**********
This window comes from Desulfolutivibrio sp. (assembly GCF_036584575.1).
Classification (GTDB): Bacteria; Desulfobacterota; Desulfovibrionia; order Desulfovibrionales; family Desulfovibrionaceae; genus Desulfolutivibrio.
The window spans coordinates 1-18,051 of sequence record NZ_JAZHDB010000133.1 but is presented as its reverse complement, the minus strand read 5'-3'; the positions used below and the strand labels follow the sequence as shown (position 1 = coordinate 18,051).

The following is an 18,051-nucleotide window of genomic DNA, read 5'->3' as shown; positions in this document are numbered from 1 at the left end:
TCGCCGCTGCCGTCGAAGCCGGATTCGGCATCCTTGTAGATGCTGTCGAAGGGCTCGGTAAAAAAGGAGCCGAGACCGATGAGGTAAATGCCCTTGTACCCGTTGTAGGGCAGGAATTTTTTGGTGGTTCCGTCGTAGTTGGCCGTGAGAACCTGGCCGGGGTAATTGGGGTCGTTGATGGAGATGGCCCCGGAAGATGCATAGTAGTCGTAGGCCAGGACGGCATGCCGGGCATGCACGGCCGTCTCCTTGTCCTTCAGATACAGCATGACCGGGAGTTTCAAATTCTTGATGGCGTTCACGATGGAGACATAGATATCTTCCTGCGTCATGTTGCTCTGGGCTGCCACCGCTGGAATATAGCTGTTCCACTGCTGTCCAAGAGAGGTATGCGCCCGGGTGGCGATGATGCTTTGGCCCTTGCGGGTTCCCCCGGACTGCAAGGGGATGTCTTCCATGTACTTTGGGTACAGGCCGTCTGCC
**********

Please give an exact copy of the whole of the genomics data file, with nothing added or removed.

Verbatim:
This window comes from Desulfolutivibrio sp. (assembly GCF_036584575.1).
Classification (GTDB): Bacteria; Desulfobacterota; Desulfovibrionia; order Desulfovibrionales; family Desulfovibrionaceae; genus Desulfolutivibrio.
The window spans coordinates 1-18,051 of sequence record NZ_JAZHDB010000133.1 but is presented as its reverse complement, the minus strand read 5'-3'; the positions used below and the strand labels follow the sequence as shown (position 1 = coordinate 18,051).

The following is an 18,051-nucleotide window of genomic DNA, read 5'->3' as shown; positions in this document are numbered from 1 at the left end:
TCGCCGCTGCCGTCGAAGCCGGATTCGGCATCCTTGTAGATGCTGTCGAAGGGCTCGGTAAAAAAGGAGCCGAGACCGATGAGGTAAATGCCCTTGTACCCGTTGTAGGGCAGGAATTTTTTGGTGGTTCCGTCGTAGTTGGCCGTGAGAACCTGGCCGGGGTAATTGGGGTCGTTGATGGAGATGGCCCCGGAAGATGCATAGTAGTCGTAGGCCAGGACGGCATGCCGGGCATGCACGGCCGTCTCCTTGTCCTTCAGATACAGCATGACCGGGAGTTTCAAATTCTTGATGGCGTTCACGATGGAGACATAGATATCTTCCTGCGTCATGTTGCTCTGGGCTGCCACCGCTGGAATATAGCTGTTCCACTGCTGTCCAAGAGAGGTATGCGCCCGGGTGGCGATGATGCTTTGGCCCTTGCGGGTTCCCCCGGACTGCAAGGGGATGTCTTCCATGTACTTTGGGTACAGGCCGTCTGCC